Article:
Navigating the MarTech Boom: 6 Watch-Outs in Building Better CRM
Far too often, I see brands and agencies linking the practice of CRM to nothing more than back-end software and/or customer records management. As a practitioner in this field for nearly two decades, I know this to be an unfortunate and incredibly myopic view of what true customer relationship management can encompass. CRM is about data, technology and creativity coming together to inspire consumers into action in contextually relevant moments. CRM is about building better customer experiences, and this certainly warrants a wider spectrum of MarTech solutions than just your traditional CRM technologies.
If you’re like most in the marketing technology space, you receive call after call, email after email from vendors touting new software solutions that promise to drive incredible returns with greater ease and intuition—all at a fraction of your current cost. It’s largely become noise, to a point where many are tuning out and instead looking to trusted, objective thought leaders to guide decisions—from Scott Brinker and chiefmartec.com to more traditional sources like Forrester and Gartner. So, what do you need to keep in mind in the process of building out your stack?
As one who prides myself on being unbiased in order to serve a wide array of clients working across countless platforms (I am not a platform reseller), I’ve uncovered six watch-outs when it comes to buying and utilizing marketing technology effectively:
1. Technology itself should not drive your business decisions. Tech is so shiny—and it’s sold so well. However, you can’t keep chasing the next best thing, because there will always be a next best thing. Focus on your business objectives first and ensure they’re aligned to consumers’ experience expectations. It’s always best to determine what you’re trying to achieve before you go shopping, or you’ll end up spending too much on things you don’t need. Technology is merely an enabler to a desired business outcome.
2. Do your MarTech homework. Build your own MarTech provider heuristics and challenge solutions vendors to either align with or change your perspective. As with any business, it’s easy to be sold on solutions unless you’ve already done the work to define what you believe specific types of providers should enable. Before having a discussion with a prospective CDP provider, it’s best to ensure you can clearly differentiate a CDP from a DMP, for example, and can articulate what consumer experience you’re working to build. This effort will allow you to demonstrate your own expertise and will aide in getting straight answers around the core competencies a provider offers.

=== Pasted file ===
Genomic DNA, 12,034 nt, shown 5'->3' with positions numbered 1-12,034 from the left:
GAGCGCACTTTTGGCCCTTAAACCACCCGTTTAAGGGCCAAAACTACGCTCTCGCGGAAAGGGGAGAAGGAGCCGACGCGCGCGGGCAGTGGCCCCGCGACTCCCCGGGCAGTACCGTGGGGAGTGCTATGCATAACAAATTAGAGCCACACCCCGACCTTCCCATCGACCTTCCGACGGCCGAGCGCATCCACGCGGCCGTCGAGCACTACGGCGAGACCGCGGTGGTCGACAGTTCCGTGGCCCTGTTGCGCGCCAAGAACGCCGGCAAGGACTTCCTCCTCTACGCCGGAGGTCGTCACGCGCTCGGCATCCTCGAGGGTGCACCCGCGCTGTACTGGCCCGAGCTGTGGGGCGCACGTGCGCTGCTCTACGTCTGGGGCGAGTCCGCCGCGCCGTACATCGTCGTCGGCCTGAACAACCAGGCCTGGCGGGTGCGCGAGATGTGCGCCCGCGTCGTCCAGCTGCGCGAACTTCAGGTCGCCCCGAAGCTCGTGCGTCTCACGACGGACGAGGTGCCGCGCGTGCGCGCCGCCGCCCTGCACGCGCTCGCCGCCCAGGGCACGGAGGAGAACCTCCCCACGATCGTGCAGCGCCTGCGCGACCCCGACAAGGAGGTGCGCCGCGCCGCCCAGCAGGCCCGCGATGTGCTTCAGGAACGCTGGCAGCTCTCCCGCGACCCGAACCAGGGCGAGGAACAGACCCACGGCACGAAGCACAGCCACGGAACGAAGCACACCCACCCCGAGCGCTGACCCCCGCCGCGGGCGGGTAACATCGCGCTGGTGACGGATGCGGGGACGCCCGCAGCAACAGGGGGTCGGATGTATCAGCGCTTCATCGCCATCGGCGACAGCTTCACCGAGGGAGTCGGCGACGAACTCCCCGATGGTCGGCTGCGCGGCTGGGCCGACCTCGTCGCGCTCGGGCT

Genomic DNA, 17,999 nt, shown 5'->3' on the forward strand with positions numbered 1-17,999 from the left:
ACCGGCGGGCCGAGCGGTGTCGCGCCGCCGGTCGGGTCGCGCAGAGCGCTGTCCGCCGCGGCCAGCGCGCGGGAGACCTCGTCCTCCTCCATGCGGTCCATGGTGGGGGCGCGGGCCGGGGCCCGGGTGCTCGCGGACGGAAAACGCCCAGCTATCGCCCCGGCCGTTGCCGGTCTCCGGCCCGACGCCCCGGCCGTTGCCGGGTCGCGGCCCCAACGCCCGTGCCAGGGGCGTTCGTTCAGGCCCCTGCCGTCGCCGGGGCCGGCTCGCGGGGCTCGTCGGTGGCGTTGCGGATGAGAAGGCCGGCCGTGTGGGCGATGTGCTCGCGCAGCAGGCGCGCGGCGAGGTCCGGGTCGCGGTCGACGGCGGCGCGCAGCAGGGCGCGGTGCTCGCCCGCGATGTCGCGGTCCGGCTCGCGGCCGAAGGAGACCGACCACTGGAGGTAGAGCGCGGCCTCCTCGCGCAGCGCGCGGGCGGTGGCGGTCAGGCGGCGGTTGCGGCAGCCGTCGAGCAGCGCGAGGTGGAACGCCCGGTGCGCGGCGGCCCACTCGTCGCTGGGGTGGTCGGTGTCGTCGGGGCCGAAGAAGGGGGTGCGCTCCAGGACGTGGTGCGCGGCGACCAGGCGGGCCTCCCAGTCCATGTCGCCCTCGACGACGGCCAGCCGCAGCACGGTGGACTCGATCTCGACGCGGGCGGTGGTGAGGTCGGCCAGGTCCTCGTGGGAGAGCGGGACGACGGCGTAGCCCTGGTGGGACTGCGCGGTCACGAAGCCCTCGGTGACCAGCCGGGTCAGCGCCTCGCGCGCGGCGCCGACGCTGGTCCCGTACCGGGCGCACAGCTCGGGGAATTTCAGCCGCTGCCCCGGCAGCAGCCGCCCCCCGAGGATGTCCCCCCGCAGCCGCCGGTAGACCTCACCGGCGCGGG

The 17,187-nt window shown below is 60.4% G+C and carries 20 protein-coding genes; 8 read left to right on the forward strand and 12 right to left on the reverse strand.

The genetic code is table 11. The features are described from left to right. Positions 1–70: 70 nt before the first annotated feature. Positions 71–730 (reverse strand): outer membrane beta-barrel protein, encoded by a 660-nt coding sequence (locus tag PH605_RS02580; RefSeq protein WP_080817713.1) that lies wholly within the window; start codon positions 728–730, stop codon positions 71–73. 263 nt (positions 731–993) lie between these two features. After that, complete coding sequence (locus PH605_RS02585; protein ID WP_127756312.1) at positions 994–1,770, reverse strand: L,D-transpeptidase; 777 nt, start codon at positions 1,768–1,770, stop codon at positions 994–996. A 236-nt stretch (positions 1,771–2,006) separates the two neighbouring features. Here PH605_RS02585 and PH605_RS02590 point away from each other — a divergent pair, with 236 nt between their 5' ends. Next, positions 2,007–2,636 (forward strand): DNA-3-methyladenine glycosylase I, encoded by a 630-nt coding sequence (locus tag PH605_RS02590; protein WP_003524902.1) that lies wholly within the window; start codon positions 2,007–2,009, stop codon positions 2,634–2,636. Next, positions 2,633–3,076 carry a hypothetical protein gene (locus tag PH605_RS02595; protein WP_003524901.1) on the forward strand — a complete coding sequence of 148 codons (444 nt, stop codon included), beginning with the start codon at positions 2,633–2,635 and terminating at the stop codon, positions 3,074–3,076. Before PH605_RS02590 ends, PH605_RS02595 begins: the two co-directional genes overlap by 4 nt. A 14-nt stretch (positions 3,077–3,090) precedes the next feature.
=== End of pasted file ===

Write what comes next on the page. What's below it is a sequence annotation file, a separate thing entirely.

AI should certainly be embraced and tested, but go in engaged and with eyes wide open.
3. AI is everywhere: Buyer beware. Artificial intelligence has been around for decades—since humans were first playing checkers against computers. Just because a technology platform comes with embedded AI, regardless of the genius attached to it, it doesn’t mean that AI can achieve what you’re trying to accomplish. Be specific with platform providers—request use cases that solve your distinct business challenges. Not all algorithms are created equal, and as implied, AI tools are still learning where their strengths lie and how to best operate. Remember how brilliant Watson was on Jeopardy? Then you’ll also recall the times when Watson’s answers were laughably off the rails. AI should certainly be embraced and tested, but go in engaged and with eyes wide open.
4. Machines still need human intuition. We’ve all seen the amazing benefits of marketing automation when done well, enabling real-time, predictive marketing and driving incredible efficiency. However, as automation continues to take hold across channels, one thing we need to be mindful of is how algorithmically driven machines, when left unchecked, create filter bubbles for consumers. These echo chambers inside which consumers operate are the result of machines driving personalization to the point that brands cease to introduce consumers to new thinking, perspectives and, yes, products and services. Business rules and targeting logic must be driven by humans and aided by machines to ensure disruption and diversity are introduced into the system.
5. Technology doesn’t overcome poor data. It isn’t a silver bullet: Garbage in is still garbage out, even when put into a top-end cloud platform. Unfortunately, organizational silos can be a significant detractor to building richer consumer profiles. Brands and agencies must become more comfortable with a world where media and CRM (and any number of additional silos) work hand in hand to build a connected end-to-end view of the customer. There are benefits that flow in both directions when acquisition media strategies are closely aligned with CRM strategies.
6. There is no “line” for consumers. We marketers regularly talk about customer experiences through conventional labels like “above-the-line” and “below-the-line,” but our customers don’t perceive their experiences in that way: They combine everything a brand throws at them into one holistic understanding of that brand’s value proposition. When leveraging technology to build an experience, it’s important to keep the integrated brand story in mind. Our goal in CRM, specifically, is to take the brand message and make it relevant to every individual with whom we’re engaging. What one consumer likes about a brand isn’t necessarily what another consumer likes—and with 1:1 messaging, we can tune into those likes to make that brand’s message more personally relevant.
The rapid pace of change we’re experiencing in the CRM space is invigorating. From blockchain loyalty and data privacy/ownership to voice and social commerce, there is an endless need for new solutions to continue meeting consumers when and where they’re most receptive. Keep building up confidence in the space and buckle up—the best is yet to come.